It was a very tightly-knit group, even though their backgrounds vary quite a bit: a self-described “trust fund baby” from a powerful political family; two young women, one a local, another from California with no relatives here; a man adopted as a child after being born to an addict mother. What binds them together is their common struggle against addiction.
Names of some participants have been changed at their request.
The fledgling Grace Ministry is a haven, a safe space and “no judgment” zone where they can gather to support each other as each works to rebuild lives destroyed by addiction to meth, alcohol, heroin and other drugs.
The ministry was started by Dorothy Rivera, who has some 20 years working with law enforcement—she is married to the Torrance County undersheriff and runs the dispatch center—has seen firsthand the toll drugs can take. Her son is addicted to heroin, and is part of what drives her.
A group of five addicts in recovery sat down for an interview with The Independent, three of them with their children in tow. In their mid-20s and 30s, this group has known each other most of their lives. They have taken drugs together and saved each other’s lives—literally.
They are quick to jump to each other’s defense, and they finish each other’s sentences. One man, Spyder, remains very close to the streets. “I love the streets, and the streets love me,” he said. Spyder also said, cryptically, “I love heroin, and heroin loves me.”
Spyder is the one who describes himself as a “trust fund baby,” and said that even though he can afford to buy any drugs he wants, part of what he likes about it is the rebellion against his family in the activities of stealing or gangs. “I don’t know how many Porsches I’ve thrown up my arms,” he said, referring to heroin. Spyder estimated half a million dollars, saying he “blew through” an inheritance of $350,000 in a matter of weeks.
Then there’s Andy, who was married with a child, and sober. When he broke up with his wife, they both spiraled into massive drug use and bad relationships. The two remain friends, and both were at Grace Ministry for the group interview.
Andy said he has been clean for about a year, and left New Mexico to do it. That took him out of his habitual haunts to a place so he didn’t know where to get the drugs he was detoxing from. “Pain and tears” is how he described the process of getting clean from heroin.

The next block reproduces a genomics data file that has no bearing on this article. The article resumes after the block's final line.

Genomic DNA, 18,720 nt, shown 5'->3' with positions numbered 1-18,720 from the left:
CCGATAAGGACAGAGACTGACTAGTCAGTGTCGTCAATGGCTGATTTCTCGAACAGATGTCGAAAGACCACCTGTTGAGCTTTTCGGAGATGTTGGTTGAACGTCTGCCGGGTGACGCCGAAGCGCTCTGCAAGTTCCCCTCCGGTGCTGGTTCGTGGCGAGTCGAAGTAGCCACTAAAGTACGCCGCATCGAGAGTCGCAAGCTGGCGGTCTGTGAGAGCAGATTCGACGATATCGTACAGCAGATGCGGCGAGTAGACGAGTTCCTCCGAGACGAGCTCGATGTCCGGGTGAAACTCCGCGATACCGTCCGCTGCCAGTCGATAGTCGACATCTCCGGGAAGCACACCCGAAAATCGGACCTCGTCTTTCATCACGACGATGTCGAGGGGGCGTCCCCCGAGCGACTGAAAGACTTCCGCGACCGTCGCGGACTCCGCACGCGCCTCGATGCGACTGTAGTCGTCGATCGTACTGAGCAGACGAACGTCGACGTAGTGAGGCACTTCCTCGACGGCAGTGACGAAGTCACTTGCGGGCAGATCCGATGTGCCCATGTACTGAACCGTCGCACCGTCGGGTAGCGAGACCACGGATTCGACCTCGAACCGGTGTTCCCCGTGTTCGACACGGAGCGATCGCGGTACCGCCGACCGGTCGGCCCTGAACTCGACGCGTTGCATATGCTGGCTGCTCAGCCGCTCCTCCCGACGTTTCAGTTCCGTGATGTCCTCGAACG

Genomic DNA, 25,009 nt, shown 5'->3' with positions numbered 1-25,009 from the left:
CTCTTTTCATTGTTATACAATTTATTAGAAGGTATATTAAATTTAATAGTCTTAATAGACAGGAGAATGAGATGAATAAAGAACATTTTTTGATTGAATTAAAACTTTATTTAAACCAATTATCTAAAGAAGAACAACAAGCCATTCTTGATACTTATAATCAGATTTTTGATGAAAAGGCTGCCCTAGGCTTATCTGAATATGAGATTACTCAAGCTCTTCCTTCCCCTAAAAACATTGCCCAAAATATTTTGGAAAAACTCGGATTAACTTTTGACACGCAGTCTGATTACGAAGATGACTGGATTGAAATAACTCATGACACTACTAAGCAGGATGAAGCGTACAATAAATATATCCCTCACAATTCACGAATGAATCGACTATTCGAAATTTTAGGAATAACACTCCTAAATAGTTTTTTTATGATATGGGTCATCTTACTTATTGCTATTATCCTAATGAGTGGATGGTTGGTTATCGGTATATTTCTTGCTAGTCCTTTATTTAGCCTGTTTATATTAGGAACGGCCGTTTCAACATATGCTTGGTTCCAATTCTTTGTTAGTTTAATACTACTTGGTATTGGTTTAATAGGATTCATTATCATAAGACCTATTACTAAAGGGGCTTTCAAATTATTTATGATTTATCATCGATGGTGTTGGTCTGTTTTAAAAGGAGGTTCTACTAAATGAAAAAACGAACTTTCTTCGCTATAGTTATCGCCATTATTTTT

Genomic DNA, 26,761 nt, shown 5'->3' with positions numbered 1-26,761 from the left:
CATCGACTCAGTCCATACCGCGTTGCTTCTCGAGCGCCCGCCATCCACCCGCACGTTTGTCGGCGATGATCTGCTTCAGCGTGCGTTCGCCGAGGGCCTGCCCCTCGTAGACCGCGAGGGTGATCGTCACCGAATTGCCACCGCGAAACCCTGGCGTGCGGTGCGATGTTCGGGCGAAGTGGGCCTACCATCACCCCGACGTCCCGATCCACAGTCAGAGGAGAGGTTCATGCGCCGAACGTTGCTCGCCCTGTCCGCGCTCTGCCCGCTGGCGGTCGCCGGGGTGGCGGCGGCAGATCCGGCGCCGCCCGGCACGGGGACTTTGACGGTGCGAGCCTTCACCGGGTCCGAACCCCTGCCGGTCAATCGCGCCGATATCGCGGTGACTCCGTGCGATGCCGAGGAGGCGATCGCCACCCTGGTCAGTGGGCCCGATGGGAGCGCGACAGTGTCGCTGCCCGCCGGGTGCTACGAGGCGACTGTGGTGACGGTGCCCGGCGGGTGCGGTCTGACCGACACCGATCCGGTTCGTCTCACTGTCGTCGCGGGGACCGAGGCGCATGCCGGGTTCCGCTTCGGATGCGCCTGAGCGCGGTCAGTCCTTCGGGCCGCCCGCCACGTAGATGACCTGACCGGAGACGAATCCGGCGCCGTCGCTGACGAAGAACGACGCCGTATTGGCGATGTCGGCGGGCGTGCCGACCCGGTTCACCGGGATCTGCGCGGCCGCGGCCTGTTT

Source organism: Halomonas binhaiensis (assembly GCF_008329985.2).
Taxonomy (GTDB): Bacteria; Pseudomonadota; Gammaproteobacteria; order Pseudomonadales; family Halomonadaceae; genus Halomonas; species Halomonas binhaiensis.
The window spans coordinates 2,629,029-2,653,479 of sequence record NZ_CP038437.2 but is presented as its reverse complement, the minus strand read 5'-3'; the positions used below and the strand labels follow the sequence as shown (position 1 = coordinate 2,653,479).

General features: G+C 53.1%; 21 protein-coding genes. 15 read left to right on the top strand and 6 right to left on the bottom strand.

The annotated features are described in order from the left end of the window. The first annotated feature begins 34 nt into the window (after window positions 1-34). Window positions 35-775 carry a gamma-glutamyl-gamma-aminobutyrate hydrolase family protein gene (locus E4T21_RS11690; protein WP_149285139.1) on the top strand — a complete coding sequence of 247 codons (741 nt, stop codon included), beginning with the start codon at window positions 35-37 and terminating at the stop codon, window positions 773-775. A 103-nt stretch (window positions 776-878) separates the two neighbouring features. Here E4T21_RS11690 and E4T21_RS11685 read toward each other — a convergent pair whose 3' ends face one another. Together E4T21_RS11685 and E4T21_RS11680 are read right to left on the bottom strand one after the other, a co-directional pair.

In addition to leaving the state, he adopted a new name, his middle name, and a new identity free from drugs.
Then there’s Kelly, a young woman who has lived in Moriarty her whole life. Sometimes when things have been bad and she was on the streets, many of the people passing her by were her own family members, perhaps afraid to try to help, or who had been burned by her in the past.
Kelly now pours her heart into Grace Ministry, and said she wants to change the world. She described the space as her “safe space,” because inside the walls of Grace Ministry, she knows that nobody will hassle her, or offer her drugs. Rivera said she works tirelessly to recruit addicts the ministry might be able to help, to solicit funds and donations, and as a resource to others in the group. “This is my family,” Kelly said. “We made our own family.”
Another man said he was born addicted and later adopted. He said he was an angry child, and he described feelings of overwhelming rage as an adult. He is also estranged from his wife and children. He is facing jail time and he misses his children.
Jessie—in the space of a week—landed in jail, lost her children, was evicted from her home, and lost her vehicle. She said she hit rock bottom and decided to change her life. She also was using meth, alcohol and heroin. She has been clean for about five months, and relapsed while coming to Grace Ministry.
That meant she had to admit this to Rivera.
“No judgment” means seeing each of these people as individuals, not merely addicts, Rivera said. The group agreed that this seemingly small act of compassion makes a huge difference.
“You see somebody like me walking down the street, with tattoos on my arms, scars, maybe tattoos on my face, and you make a judgment,” Andy said. And those preconceived ideas carry into interactions with police and the courts.
Part of what she brings to the ministry is her credibility with authorities, Rivera said.
“We want to create what we needed,” Kelly said. “A safe space, a hand reaching out. Just because we’re addicts doesn’t mean we are bad people.”
The group meets weekly at the space on Route 66 in Moriarty, where they might watch a movie, or videos about addiction, or hear a message from the Bible from Rivera. They are also constantly in each other’s lives, as a support network to help each other stay off drugs. “It feels good to know I can call, be it 3 in the morning, 4 in the morning,” Jessie said.
Grace Ministry is holding an open house July 8 at 5 p.m., and will be serving hamburgers and hot dogs. “We are hoping to raise some money for the ministry and let people know we are here to help,” Rivera said.
The group has a Facebook page and has started a gofundme.com account in hopes of purchasing a van. Grace Ministry also has a small thrift store in its Moriarty space to support its efforts.